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24 June 2021

Turning the tide on water poverty

Professor of Energy Policy

Thursday 24 June • Viewing time: 1 minute

Our research is helping the water industry rebuild trust and reduce bills for struggling households.

Millions of us have missed the odd water bill at some stage in our lives. In fact, around 25% of water industry income is tied up in owed payments1.

But for some UK households, this is an ongoing problem. Water poverty is when people can’t afford to pay water bills, or use less water than they need to reduce their costs.

It’s linked to wider social and economic issues in the UK. One in five of us live in poverty, and there are 1.5 million destitute households in the country who can’t afford basic necessities2.

So how can the utilities sector help? As a Professor of energy policy, I’ve worked extensively with gas and electricity companies in England and Wales to help them engage struggling households with empathy, flexibility and good communication.

In 2016, I led similar research for the Consumer Council for Water (CCW). They commissioned me and my team at the Centre for Regional Economic and Social Research to find ways for water company affordability schemes to reach the people who need them most — and put a stop to water poverty.

Hard to reach and vulnerable communities

Water suppliers run a background, monopoly service, so they have less engagement with their customers than other service providers like energy companies.

For the many vulnerable or ‘hard to reach’ households across the UK, this disconnect from suppliers of essential services is exacerbated by geography, social issues, confidence and language barriers. 

Our research found that water affordability schemes — such as initiatives to cap bills, spread costs or reduce debt — weren’t being taken up in these communities. 

One problem was communication. There was little awareness of the schemes, or meaningful two-way dialogue between water companies and their customers. 

Some of the service users we spoke to found water companies unapproachable. Often, they only contacted their providers at a moment of crisis, like when they called to contest a final demand. 

As you might imagine, this rarely led to a constructive conversation. The often anxious, angry or scared callers were not receptive to advice.

A more open, empathetic and proactive approach was needed to engage struggling customers. 

To find it, we looked to essential service sectors like health, social housing and energy, as well as charities like Citizens Advice.

water meter

Good communication and human interaction

Next time you get a letter from the water company, you might notice a bold message about help with water bills. This is an example of a communication technique called Making Every Contact Count (MECC). 

The NHS and Public Health England pioneered the use of MECC. It utilises the millions of day-to-day interactions service providers have with the general public to reiterate public health messages — say, how to stay active or quit smoking.

We drew inspiration from MECC in our recommendations to the water industry. Water companies send regular letters, texts and emails to their customers about everyday issues like drainage and service interruption — why not use these to promote affordability schemes too? 

We also suggested water companies reach out to their customers during ‘moments of change’. These are times in our lives when we might be more receptive to advice, like when moving house, having children or retiring.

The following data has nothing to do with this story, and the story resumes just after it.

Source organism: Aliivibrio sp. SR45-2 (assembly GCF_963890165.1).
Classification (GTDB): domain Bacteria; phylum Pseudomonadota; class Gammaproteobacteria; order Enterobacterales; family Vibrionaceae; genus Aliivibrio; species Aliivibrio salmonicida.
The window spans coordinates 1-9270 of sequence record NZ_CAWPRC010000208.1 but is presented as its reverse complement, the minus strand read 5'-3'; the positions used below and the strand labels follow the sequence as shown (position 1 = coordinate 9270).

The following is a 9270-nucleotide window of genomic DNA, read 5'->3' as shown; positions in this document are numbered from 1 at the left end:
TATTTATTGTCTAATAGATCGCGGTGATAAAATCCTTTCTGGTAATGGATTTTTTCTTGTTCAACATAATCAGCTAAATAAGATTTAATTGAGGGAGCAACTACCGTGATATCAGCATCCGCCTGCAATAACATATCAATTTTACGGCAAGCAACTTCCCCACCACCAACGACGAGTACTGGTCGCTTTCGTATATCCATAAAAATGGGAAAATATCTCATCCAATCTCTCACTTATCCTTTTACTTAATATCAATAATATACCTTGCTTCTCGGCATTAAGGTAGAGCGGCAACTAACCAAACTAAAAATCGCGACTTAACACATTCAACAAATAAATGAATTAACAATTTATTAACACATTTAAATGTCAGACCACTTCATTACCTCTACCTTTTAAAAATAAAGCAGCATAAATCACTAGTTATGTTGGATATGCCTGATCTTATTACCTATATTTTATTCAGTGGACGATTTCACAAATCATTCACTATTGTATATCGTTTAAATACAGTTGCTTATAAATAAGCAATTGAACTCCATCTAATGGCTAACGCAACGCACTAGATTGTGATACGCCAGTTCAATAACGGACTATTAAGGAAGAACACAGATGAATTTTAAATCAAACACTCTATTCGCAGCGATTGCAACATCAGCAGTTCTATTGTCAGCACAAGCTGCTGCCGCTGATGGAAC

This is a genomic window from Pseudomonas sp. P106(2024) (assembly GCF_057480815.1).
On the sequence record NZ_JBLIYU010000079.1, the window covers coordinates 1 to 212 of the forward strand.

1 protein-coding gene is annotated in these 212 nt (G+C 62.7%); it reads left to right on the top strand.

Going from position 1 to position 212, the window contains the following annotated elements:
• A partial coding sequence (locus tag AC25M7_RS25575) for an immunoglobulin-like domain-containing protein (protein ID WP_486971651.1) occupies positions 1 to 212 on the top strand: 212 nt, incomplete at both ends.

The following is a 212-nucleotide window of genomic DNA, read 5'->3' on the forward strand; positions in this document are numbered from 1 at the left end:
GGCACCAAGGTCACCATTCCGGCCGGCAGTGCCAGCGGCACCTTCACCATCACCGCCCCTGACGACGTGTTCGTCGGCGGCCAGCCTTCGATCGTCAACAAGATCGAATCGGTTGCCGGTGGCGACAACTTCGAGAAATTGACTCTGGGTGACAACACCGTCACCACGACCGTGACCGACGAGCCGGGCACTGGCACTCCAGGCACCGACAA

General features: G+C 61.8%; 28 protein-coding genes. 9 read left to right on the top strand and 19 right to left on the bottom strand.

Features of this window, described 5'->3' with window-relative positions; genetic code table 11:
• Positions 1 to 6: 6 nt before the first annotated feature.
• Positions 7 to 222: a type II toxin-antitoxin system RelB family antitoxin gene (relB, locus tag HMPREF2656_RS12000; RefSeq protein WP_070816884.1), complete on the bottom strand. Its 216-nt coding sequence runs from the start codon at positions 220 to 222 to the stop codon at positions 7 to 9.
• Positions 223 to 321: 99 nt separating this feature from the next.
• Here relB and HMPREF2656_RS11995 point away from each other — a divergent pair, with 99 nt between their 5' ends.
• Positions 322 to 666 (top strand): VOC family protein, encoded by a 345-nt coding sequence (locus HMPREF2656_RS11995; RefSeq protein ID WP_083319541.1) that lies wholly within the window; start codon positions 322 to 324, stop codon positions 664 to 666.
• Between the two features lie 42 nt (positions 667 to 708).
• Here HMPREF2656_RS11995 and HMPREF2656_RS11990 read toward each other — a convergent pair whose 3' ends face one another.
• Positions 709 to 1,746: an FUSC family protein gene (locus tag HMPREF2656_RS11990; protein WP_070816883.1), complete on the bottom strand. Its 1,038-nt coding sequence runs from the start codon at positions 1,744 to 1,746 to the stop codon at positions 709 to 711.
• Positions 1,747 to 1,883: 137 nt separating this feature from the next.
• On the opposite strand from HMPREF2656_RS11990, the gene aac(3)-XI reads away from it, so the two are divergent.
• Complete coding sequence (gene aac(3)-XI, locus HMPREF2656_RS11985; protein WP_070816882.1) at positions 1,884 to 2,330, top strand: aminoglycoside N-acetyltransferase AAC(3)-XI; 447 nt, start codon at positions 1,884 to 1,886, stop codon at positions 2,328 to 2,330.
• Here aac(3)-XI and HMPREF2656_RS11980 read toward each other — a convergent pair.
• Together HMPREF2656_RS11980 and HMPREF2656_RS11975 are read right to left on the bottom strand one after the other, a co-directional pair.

To maximise responses and build trust, we recommended taking affordability schemes directly to communities. Doorstep conversations are sometimes the only way to build trust, rapport and get sign-ups in disengaged communities. 

Another recommendation was for the industry to build a more collaborative, joined-up relationship with community organisations, debt charities, food banks and local authorities — making it harder for people who might need help to fall through the cracks between service providers.

The industry standard

After publishing our report in 2016, we disseminated our research through a number of industry events, activities and workshops with users, providers and regulators. 

Now, all water companies in England and Wales have adopted our recommendations in full, as their baseline standards.

The results are clear. Between 2017-19, two million extra households took up affordability assistance. The savings totalled £212,000,000 to vulnerable households. Water company representatives can now be found in communities, at food banks and in close collaboration with other public service providers.

However, there’s still more to be done across the utilities sector. Since our 2016 project, we’ve conducted more research to help gas, electricity and water companies go further to engage hard to reach communities across the UK.

While we should all be mindful of how much fuel and water we use, no one should have to turn off their radiators, lights, taps and stoves because they can’t afford the bills. 

By taking the time to understand what vulnerable customers need and want from their providers, the utilities sector can end water and energy poverty.

Staff

Aimee Ambrose

Professor Aimee Ambrose

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About this project

Explore the people and organisations behind this research, and find related publications by the research team.

Research partners

Citizens Advice

Related courses

Our teaching is informed by research. Browse undergraduate and postgraduate courses with links to this research project, topic or team.

Get in touch

Find key contacts for enquiries about funding, partnerships, collaborations and doctoral degrees.

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